L-arginine is different than arginine vasopressin (AVP), which is an antidiuretic hormone in humans and most mammals that promotes the reabsorption of water and increases blood pressure.
How Arginine Works with Nitric Oxide
To dive a little further into the capabilities of L-arginine, it helps to understand how nitric oxide works in the body.
Nitric oxide is a type of natural reactive gas that both plants and animals produce. It’s created using the L-arginine and nitric oxide synthase (making L-arginine its precursor) and is actually a type of byproduct that forms from many different chemical reactions.
L-arginine is needed by the endothelial cells (the ones lining the inside of all blood vessels) in order to form enough nitric oxide to keep blood flowing freely.
- Nitric oxide improves circulation by dilating blood vessels, so when people don’t have enough in their arteries their risk for heart disease is higher.
- Nitric oxide keeps your blood pressure level within a normal range by signaling blood vessel muscles to relax, expand and let blood through, while also preventing clots and plaque from forming.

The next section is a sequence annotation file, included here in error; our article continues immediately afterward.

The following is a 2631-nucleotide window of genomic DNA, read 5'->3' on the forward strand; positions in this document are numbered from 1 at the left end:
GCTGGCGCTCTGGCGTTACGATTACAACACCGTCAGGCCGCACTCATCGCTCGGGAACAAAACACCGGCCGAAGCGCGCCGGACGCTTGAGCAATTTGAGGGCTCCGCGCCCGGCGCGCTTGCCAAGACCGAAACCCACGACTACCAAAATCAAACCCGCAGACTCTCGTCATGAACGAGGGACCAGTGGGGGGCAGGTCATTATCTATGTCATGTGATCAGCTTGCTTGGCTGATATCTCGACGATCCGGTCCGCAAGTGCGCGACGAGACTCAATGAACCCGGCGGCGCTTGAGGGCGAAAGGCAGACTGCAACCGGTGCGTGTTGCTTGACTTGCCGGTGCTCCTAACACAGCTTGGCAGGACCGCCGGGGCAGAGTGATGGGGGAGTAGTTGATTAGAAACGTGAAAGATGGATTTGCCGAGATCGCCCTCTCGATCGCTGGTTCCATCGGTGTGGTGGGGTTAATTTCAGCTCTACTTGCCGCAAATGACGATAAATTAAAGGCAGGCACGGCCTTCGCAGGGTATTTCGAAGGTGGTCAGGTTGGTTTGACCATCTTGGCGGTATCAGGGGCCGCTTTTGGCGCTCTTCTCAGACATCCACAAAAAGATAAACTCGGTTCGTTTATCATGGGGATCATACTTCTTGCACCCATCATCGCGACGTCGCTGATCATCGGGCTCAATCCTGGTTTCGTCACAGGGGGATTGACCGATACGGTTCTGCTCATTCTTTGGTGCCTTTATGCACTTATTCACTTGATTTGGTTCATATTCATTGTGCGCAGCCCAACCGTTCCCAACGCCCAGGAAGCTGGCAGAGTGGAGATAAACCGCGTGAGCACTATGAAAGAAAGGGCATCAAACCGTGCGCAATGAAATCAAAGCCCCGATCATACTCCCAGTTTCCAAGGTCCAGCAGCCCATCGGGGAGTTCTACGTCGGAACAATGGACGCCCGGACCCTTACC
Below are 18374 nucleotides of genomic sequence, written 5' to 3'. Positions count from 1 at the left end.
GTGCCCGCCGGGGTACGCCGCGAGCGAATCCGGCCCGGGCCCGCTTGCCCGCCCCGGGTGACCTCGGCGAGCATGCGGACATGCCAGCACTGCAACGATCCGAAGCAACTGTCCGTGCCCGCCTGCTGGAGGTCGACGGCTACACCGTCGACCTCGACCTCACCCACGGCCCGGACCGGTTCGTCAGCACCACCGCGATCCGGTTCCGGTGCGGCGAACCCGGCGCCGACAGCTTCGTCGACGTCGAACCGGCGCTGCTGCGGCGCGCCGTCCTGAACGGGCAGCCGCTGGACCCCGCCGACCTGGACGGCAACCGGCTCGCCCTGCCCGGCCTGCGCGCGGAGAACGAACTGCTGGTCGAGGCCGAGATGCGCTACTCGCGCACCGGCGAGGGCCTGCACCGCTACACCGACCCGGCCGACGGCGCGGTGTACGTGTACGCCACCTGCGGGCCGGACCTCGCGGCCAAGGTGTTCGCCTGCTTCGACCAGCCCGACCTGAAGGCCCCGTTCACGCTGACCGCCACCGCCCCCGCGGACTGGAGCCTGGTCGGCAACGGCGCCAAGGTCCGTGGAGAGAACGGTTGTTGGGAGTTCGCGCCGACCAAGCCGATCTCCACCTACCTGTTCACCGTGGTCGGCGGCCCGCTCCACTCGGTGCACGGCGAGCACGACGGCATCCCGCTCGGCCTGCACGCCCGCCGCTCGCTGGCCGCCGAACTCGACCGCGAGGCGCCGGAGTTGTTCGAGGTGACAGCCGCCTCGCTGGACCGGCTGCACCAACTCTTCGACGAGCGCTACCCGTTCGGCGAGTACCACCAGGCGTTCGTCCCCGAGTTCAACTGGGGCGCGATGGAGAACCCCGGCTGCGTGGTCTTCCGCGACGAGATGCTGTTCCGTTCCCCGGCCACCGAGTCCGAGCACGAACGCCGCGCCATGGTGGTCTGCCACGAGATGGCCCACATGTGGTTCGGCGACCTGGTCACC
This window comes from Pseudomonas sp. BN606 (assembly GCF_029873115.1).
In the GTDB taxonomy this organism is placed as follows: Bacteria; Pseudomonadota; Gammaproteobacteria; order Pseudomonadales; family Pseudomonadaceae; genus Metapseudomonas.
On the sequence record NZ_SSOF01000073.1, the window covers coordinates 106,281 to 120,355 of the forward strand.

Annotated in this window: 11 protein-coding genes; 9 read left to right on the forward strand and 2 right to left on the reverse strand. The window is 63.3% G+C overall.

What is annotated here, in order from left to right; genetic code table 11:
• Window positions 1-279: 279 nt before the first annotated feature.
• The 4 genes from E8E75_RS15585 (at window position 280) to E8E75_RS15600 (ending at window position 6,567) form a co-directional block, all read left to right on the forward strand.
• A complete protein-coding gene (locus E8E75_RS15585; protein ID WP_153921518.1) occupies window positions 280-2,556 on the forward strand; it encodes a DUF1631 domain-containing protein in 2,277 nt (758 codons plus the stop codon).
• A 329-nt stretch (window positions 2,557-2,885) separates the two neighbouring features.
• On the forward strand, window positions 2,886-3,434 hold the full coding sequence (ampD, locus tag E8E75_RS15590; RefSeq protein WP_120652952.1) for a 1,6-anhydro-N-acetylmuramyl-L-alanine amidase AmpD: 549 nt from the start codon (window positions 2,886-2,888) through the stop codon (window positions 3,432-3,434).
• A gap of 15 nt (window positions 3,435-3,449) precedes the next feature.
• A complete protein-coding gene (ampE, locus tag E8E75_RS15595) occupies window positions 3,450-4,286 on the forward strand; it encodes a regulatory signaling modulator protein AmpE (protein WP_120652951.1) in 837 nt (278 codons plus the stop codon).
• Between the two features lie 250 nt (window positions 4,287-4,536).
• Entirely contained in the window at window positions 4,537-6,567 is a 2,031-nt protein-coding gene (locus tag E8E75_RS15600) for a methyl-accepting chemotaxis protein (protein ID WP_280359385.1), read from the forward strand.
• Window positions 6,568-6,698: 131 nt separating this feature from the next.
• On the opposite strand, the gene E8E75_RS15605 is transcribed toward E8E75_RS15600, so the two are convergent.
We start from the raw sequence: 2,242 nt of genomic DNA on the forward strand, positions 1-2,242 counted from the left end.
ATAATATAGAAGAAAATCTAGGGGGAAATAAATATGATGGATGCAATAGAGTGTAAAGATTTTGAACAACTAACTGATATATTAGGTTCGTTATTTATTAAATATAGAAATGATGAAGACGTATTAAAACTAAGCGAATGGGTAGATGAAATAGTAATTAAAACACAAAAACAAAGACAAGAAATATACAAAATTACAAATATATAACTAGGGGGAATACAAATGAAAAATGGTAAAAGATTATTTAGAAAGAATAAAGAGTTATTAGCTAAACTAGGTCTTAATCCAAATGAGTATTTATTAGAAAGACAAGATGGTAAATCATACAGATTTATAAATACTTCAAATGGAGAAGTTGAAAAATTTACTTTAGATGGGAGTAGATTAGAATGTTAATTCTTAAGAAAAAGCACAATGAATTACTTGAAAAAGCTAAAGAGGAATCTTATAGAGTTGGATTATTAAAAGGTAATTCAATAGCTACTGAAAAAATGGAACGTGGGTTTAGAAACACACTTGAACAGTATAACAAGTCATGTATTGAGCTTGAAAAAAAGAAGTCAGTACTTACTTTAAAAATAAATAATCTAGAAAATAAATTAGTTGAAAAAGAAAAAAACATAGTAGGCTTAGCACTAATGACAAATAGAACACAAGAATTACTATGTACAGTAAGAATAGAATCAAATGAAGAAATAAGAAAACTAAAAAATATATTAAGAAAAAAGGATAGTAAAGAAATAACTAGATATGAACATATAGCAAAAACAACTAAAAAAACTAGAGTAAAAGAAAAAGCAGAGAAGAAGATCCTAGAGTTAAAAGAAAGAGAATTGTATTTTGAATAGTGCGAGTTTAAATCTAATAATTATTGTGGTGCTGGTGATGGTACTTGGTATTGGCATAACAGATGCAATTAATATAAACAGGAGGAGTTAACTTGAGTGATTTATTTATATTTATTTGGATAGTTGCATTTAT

- Research suggests that as someone ages, his or her ability to produce enough nitric oxide in the artery linings decreases. Fortunately, obtaining more L-arginine — either through supplemental arginine or dietary arginine — can help to enhance nitric oxide capabilities and correct impaired endothelial function.
The benefits of L-arginine go beyond producing nitric oxide to help with circulation, however. As you’ll see, it has important roles in nerve signaling, cell replication and fighting oxidative stress that results in disease and signs of aging.